1913 British Admiralty Chart of Florida, the Bahamas, Cuba and Hispaniola

FloridaWestIndies-admiralty-1913
$650.00
West India Islands and Caribbean Sea. Sheet 1. Comprising Florida Strait, Bahama Islands and the Greater Antilles.
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1913 British Admiralty Chart of Florida, the Bahamas, Cuba and Hispaniola

FloridaWestIndies-admiralty-1913

Uncommon British nautiucal chart of the Greater Antilles.

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Title


West India Islands and Caribbean Sea. Sheet 1. Comprising Florida Strait, Bahama Islands and the Greater Antilles.
  1913 (dated)    26 x 39 in (66.04 x 99.06 cm)     1: 2062000

Description


A very attractive 1913 British Admiralty Hydrographic Office nautical chart or maritime map of the West Indies, specifically the Greater Antilles (Cuba, Hispaniola), the Bahamas, Jamaica, and peninsular Florida. This is sheet 1 of the British West Indies and Caribbean Sea series. The chart features extensive depth soundings, in fathoms throughout and well as yellow and red indications of buoys, lighthouse, and light boats. Consistent with Admiralty stylistics, there is little inland detail beyond basic topography and notations of some inland river and lake systems. This particular chart exhibits some manuscript annotations in pencil highlighting additional shoals and offering occasional additional depth soundings.

The Admiralty first published this chart in 1876 under the superintendence of Captain F. J. Evans, Hydrographer. New Editions followed in 1887, 1904, 1907, 1908, and as here, March 5, 1913. It was engraved by Davies and Company. Admiralty Chart no. 761.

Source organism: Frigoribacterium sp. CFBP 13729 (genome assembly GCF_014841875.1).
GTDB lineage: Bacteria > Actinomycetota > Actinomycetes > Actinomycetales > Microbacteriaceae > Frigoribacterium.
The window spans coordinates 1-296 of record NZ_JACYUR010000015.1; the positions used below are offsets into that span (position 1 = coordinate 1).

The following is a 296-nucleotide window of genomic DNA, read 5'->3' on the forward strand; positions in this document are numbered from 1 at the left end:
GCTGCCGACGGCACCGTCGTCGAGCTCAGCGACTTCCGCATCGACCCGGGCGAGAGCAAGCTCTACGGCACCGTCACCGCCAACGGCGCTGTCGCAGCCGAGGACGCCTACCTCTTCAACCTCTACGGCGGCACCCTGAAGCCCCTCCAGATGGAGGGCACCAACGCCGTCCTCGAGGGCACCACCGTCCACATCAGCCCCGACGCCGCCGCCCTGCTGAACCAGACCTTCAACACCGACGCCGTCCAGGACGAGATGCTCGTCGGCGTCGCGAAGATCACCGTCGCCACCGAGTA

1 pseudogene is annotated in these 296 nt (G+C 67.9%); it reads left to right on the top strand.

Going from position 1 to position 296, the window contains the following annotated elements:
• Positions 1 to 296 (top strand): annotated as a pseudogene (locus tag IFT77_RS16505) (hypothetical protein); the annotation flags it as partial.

Cartographer


The British Admiralty Office (1795 - Present) or the United Kingdom Hydrographic Office refers to the Branch of the English government that is responsible for the command of the British Navy. In 1795 King George III created the United Kingdom Hydrographic Office, known in short as the U.K.H.O., to provide top notch nautical charts to the vast Royal Navy. Prior the founding of the Admiralty the surveying and creation of nautical charts was primarily a commercial venture wherein the cartographer himself, more of than not, actually financed the printing of his own material. The great navigator Cook himself is known to have scrambled for funds to publish his own seminal charts - the most important and advanced of the period. The system of privately funded nautical mapping and publishing left vast portions of the world uncharted and many excellent charts unpublished. King George III, responding significant loss in trade revenue related to shipwrecks and delay due to poor charts, recognized the need for an institutionalized government sponsored cartographic agency - the Admiralty. The first head of the Admiralty, a position known as Hydrographer, was the important cartographer Alexander Dalrymple. Dalrymple started by organizing and cataloging obtainable charts before initiating the laborious process of updating them and filling in the blanks. The first official Admiralty Chart appeared in 1800 and detailed Quiberon Bay in Brittany. By 1808 the position of Hydrographer fell to Captain Thomas Hurd. Hurd advocated the sale of Admiralty charts to the general public and, by the time he retired in 1829, had issued and published some 736 charts. Stewardship of the organization then passed to Rear Admiral Sir Francis Beaufort. It was under Beaufort's administration that the Admiralty truly developed as a "chart making" as opposed to a "chart cataloging" institution. Beaufort held his post from 1829 to 1854. In his 25 years at the Admiralty Beaufort created nearly 1500 new charts and sponsored countless surveying and scientific expeditions - including the 1831 to 1836 voyage of the H.M.S. Beagle. By 1855 the Admiralty's chart catalog listed some 1,981 charts.

Condition


Good. Minor soiling and creasing. A couple of minor verso repairs to closed tears at margins.